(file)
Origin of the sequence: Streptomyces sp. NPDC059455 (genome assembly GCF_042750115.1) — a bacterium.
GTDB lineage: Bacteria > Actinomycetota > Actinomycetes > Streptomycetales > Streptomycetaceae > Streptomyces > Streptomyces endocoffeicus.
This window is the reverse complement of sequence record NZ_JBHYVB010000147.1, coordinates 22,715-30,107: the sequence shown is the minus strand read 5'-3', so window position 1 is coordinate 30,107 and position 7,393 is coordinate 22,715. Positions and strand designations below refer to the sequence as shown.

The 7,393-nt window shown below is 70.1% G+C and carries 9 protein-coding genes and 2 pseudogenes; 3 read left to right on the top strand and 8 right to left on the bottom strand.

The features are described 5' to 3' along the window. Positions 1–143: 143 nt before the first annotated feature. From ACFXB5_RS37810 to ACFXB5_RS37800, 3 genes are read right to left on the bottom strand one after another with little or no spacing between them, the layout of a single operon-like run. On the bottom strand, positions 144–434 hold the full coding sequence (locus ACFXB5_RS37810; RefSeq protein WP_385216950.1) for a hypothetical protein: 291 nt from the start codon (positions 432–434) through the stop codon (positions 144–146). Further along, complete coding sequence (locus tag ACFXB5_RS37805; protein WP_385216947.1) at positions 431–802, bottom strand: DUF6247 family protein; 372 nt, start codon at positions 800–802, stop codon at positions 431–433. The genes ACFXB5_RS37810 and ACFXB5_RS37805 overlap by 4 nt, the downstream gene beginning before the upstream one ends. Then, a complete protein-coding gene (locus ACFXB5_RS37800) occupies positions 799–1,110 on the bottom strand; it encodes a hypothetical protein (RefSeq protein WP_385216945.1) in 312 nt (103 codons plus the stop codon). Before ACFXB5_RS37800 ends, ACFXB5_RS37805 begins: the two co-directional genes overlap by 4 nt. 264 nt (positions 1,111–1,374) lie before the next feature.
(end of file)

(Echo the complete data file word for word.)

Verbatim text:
Origin of the sequence: Streptomyces sp. NPDC059455 (genome assembly GCF_042750115.1) — a bacterium.
GTDB lineage: Bacteria > Actinomycetota > Actinomycetes > Streptomycetales > Streptomycetaceae > Streptomyces > Streptomyces endocoffeicus.
This window is the reverse complement of sequence record NZ_JBHYVB010000147.1, coordinates 22,715-30,107: the sequence shown is the minus strand read 5'-3', so window position 1 is coordinate 30,107 and position 7,393 is coordinate 22,715. Positions and strand designations below refer to the sequence as shown.

The 7,393-nt window shown below is 70.1% G+C and carries 9 protein-coding genes and 2 pseudogenes; 3 read left to right on the top strand and 8 right to left on the bottom strand.

The features are described 5' to 3' along the window. Positions 1–143: 143 nt before the first annotated feature. From ACFXB5_RS37810 to ACFXB5_RS37800, 3 genes are read right to left on the bottom strand one after another with little or no spacing between them, the layout of a single operon-like run. On the bottom strand, positions 144–434 hold the full coding sequence (locus ACFXB5_RS37810; RefSeq protein WP_385216950.1) for a hypothetical protein: 291 nt from the start codon (positions 432–434) through the stop codon (positions 144–146). Further along, complete coding sequence (locus tag ACFXB5_RS37805; protein WP_385216947.1) at positions 431–802, bottom strand: DUF6247 family protein; 372 nt, start codon at positions 800–802, stop codon at positions 431–433. The genes ACFXB5_RS37810 and ACFXB5_RS37805 overlap by 4 nt, the downstream gene beginning before the upstream one ends. Then, a complete protein-coding gene (locus ACFXB5_RS37800) occupies positions 799–1,110 on the bottom strand; it encodes a hypothetical protein (RefSeq protein WP_385216945.1) in 312 nt (103 codons plus the stop codon). Before ACFXB5_RS37800 ends, ACFXB5_RS37805 begins: the two co-directional genes overlap by 4 nt. 264 nt (positions 1,111–1,374) lie before the next feature.